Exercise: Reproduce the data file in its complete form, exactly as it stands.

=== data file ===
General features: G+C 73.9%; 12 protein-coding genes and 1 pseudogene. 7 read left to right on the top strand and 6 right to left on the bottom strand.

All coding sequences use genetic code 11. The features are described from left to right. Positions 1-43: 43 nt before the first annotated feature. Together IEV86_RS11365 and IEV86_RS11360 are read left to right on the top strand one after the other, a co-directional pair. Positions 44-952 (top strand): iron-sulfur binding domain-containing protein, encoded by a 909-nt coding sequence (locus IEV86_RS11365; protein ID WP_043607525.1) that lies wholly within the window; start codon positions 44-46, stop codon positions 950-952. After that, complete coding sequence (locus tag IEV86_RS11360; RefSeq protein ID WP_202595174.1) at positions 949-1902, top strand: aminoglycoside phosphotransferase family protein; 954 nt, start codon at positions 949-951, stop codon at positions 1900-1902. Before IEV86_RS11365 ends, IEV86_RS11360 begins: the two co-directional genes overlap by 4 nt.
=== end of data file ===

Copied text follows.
General features: G+C 73.9%; 12 protein-coding genes and 1 pseudogene. 7 read left to right on the top strand and 6 right to left on the bottom strand.

All coding sequences use genetic code 11. The features are described from left to right. Positions 1-43: 43 nt before the first annotated feature. Together IEV86_RS11365 and IEV86_RS11360 are read left to right on the top strand one after the other, a co-directional pair. Positions 44-952 (top strand): iron-sulfur binding domain-containing protein, encoded by a 909-nt coding sequence (locus IEV86_RS11365; protein ID WP_043607525.1) that lies wholly within the window; start codon positions 44-46, stop codon positions 950-952. After that, complete coding sequence (locus tag IEV86_RS11360; RefSeq protein ID WP_202595174.1) at positions 949-1902, top strand: aminoglycoside phosphotransferase family protein; 954 nt, start codon at positions 949-951, stop codon at positions 1900-1902. Before IEV86_RS11365 ends, IEV86_RS11360 begins: the two co-directional genes overlap by 4 nt.